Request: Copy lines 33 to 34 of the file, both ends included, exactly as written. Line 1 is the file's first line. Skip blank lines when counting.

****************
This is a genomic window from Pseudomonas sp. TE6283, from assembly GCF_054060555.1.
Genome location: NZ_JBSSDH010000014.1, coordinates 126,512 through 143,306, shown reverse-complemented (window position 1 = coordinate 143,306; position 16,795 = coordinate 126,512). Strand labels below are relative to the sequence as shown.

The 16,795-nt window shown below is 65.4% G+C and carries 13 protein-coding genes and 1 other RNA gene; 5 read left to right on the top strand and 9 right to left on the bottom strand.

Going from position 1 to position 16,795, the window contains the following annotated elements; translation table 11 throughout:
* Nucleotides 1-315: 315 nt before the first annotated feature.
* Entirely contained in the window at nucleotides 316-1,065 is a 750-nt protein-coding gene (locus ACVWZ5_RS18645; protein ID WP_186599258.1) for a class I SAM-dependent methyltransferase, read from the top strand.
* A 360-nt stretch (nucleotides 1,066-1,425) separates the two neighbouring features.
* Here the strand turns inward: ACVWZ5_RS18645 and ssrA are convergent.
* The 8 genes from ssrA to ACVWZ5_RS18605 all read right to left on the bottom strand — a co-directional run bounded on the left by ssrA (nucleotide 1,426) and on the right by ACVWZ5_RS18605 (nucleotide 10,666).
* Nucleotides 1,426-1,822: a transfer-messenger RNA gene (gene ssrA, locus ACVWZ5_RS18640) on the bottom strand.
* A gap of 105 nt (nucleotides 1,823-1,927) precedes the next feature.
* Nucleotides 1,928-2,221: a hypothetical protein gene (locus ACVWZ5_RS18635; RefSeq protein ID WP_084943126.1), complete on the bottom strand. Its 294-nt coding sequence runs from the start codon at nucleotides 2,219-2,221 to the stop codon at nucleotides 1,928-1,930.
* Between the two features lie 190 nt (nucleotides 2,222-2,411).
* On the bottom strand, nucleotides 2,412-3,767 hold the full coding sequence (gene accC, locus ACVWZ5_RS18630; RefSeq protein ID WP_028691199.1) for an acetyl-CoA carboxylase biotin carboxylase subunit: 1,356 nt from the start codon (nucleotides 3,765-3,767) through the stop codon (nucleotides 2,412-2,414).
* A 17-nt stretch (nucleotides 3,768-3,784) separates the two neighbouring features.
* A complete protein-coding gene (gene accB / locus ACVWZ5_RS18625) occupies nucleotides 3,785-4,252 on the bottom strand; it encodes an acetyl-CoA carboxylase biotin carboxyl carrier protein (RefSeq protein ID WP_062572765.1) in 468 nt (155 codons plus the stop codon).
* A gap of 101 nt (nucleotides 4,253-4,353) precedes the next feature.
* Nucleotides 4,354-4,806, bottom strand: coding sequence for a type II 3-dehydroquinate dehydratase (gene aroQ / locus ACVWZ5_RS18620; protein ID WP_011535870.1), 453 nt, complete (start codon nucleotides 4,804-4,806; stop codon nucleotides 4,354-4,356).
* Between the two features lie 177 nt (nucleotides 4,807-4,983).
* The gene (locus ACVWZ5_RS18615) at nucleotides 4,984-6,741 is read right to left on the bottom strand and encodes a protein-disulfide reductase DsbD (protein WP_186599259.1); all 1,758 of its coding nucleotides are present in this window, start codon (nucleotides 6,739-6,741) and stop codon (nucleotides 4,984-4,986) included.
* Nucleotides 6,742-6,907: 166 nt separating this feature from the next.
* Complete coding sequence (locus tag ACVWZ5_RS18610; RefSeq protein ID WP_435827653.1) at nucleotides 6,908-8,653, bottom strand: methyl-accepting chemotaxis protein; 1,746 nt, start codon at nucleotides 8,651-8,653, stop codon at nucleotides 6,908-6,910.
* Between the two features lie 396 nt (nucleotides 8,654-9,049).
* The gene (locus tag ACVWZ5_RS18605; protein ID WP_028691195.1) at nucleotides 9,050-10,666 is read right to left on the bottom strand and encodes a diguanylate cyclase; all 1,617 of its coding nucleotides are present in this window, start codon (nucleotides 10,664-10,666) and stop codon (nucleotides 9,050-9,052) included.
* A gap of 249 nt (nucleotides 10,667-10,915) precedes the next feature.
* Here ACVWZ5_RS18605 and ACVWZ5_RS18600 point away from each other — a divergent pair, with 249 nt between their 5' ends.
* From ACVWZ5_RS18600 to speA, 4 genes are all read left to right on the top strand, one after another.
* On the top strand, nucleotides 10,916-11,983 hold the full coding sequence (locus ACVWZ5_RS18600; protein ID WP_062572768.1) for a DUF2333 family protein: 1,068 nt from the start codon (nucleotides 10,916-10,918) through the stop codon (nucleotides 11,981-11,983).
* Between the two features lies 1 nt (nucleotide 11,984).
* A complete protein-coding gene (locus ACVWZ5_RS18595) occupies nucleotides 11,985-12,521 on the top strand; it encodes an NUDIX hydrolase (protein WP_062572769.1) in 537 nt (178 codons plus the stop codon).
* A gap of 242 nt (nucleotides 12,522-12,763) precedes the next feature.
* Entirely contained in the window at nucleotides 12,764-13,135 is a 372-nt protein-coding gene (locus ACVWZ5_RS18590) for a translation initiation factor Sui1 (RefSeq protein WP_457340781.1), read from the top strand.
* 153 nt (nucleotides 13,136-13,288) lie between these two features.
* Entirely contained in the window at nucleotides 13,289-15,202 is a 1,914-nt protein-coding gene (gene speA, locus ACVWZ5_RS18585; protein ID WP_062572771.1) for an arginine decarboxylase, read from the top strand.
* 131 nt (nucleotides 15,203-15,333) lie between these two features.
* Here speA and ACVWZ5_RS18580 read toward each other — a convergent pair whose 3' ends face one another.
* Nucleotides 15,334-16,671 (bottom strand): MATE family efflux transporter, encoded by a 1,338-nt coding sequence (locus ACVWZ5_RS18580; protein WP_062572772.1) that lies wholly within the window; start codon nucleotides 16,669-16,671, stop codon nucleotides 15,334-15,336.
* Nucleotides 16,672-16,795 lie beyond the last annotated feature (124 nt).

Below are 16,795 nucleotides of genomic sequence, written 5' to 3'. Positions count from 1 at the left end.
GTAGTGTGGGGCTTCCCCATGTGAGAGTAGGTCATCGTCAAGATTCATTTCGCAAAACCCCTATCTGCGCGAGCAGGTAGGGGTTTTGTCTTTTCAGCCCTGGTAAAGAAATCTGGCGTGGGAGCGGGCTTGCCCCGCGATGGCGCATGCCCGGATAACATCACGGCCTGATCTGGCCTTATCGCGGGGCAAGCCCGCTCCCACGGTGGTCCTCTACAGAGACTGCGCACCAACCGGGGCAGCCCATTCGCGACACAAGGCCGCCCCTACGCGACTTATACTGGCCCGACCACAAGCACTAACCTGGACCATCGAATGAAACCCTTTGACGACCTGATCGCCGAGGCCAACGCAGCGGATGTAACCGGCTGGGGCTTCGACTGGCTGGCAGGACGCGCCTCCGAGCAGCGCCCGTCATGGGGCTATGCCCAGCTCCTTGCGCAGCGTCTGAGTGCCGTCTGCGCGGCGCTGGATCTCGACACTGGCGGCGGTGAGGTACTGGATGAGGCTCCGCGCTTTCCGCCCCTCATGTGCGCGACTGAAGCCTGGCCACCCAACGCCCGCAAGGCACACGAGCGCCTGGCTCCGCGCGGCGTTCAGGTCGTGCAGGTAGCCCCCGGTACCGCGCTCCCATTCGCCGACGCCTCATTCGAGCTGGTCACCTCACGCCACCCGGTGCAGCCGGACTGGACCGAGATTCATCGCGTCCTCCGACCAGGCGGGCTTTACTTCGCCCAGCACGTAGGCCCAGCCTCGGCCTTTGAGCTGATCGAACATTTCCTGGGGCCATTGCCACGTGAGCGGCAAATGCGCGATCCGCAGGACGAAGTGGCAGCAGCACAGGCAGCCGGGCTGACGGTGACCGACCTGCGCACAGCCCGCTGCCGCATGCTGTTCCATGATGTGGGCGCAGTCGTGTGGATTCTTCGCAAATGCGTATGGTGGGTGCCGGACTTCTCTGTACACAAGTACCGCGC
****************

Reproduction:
* 153 nt (nucleotides 13,136-13,288) lie between these two features.
* Entirely contained in the window at nucleotides 13,289-15,202 is a 1,914-nt protein-coding gene (gene speA, locus ACVWZ5_RS18585; protein ID WP_062572771.1) for an arginine decarboxylase, read from the top strand.